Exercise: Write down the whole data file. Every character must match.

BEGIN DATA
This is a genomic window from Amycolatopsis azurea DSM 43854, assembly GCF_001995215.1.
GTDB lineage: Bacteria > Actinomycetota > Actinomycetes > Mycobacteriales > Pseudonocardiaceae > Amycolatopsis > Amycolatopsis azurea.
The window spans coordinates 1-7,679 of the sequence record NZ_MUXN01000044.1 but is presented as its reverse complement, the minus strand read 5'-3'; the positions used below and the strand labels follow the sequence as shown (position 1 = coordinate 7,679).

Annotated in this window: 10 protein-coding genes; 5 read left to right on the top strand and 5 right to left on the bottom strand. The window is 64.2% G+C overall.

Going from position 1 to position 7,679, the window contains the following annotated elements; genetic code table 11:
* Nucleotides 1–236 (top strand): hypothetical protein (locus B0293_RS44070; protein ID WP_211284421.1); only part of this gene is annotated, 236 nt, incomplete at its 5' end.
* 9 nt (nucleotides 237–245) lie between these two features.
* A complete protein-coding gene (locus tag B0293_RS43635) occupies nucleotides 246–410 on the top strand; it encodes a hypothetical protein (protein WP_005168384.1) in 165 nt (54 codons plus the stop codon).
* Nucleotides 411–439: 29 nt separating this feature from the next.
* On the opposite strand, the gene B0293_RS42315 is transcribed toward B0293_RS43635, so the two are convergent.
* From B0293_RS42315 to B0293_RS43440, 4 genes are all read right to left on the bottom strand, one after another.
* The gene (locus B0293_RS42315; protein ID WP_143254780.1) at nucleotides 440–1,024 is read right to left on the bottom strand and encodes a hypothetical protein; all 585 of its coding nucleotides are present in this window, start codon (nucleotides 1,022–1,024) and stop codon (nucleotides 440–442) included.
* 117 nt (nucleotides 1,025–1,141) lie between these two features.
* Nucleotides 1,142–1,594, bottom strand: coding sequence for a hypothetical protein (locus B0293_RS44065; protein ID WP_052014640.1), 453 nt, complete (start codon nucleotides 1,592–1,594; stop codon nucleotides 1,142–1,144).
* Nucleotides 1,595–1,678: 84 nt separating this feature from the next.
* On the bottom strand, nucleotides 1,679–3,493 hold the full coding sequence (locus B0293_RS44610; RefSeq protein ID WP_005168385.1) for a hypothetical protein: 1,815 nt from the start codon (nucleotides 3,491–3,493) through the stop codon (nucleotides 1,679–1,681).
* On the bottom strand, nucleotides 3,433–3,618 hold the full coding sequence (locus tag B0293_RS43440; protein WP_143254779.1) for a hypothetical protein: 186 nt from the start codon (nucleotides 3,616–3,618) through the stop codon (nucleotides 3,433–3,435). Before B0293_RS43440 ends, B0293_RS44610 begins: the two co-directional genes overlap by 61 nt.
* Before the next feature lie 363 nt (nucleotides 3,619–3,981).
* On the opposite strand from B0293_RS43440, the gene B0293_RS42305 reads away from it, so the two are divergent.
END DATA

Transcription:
This is a genomic window from Amycolatopsis azurea DSM 43854, assembly GCF_001995215.1.
GTDB lineage: Bacteria > Actinomycetota > Actinomycetes > Mycobacteriales > Pseudonocardiaceae > Amycolatopsis > Amycolatopsis azurea.
The window spans coordinates 1-7,679 of the sequence record NZ_MUXN01000044.1 but is presented as its reverse complement, the minus strand read 5'-3'; the positions used below and the strand labels follow the sequence as shown (position 1 = coordinate 7,679).

Annotated in this window: 10 protein-coding genes; 5 read left to right on the top strand and 5 right to left on the bottom strand. The window is 64.2% G+C overall.

Going from position 1 to position 7,679, the window contains the following annotated elements; genetic code table 11:
* Nucleotides 1–236 (top strand): hypothetical protein (locus B0293_RS44070; protein ID WP_211284421.1); only part of this gene is annotated, 236 nt, incomplete at its 5' end.
* 9 nt (nucleotides 237–245) lie between these two features.
* A complete protein-coding gene (locus tag B0293_RS43635) occupies nucleotides 246–410 on the top strand; it encodes a hypothetical protein (protein WP_005168384.1) in 165 nt (54 codons plus the stop codon).
* Nucleotides 411–439: 29 nt separating this feature from the next.
* On the opposite strand, the gene B0293_RS42315 is transcribed toward B0293_RS43635, so the two are convergent.
* From B0293_RS42315 to B0293_RS43440, 4 genes are all read right to left on the bottom strand, one after another.
* The gene (locus B0293_RS42315; protein ID WP_143254780.1) at nucleotides 440–1,024 is read right to left on the bottom strand and encodes a hypothetical protein; all 585 of its coding nucleotides are present in this window, start codon (nucleotides 1,022–1,024) and stop codon (nucleotides 440–442) included.
* 117 nt (nucleotides 1,025–1,141) lie between these two features.
* Nucleotides 1,142–1,594, bottom strand: coding sequence for a hypothetical protein (locus B0293_RS44065; protein ID WP_052014640.1), 453 nt, complete (start codon nucleotides 1,592–1,594; stop codon nucleotides 1,142–1,144).
* Nucleotides 1,595–1,678: 84 nt separating this feature from the next.
* On the bottom strand, nucleotides 1,679–3,493 hold the full coding sequence (locus B0293_RS44610; RefSeq protein ID WP_005168385.1) for a hypothetical protein: 1,815 nt from the start codon (nucleotides 3,491–3,493) through the stop codon (nucleotides 1,679–1,681).
* On the bottom strand, nucleotides 3,433–3,618 hold the full coding sequence (locus tag B0293_RS43440; protein WP_143254779.1) for a hypothetical protein: 186 nt from the start codon (nucleotides 3,616–3,618) through the stop codon (nucleotides 3,433–3,435). Before B0293_RS43440 ends, B0293_RS44610 begins: the two co-directional genes overlap by 61 nt.
* Before the next feature lie 363 nt (nucleotides 3,619–3,981).
* On the opposite strand from B0293_RS43440, the gene B0293_RS42305 reads away from it, so the two are divergent.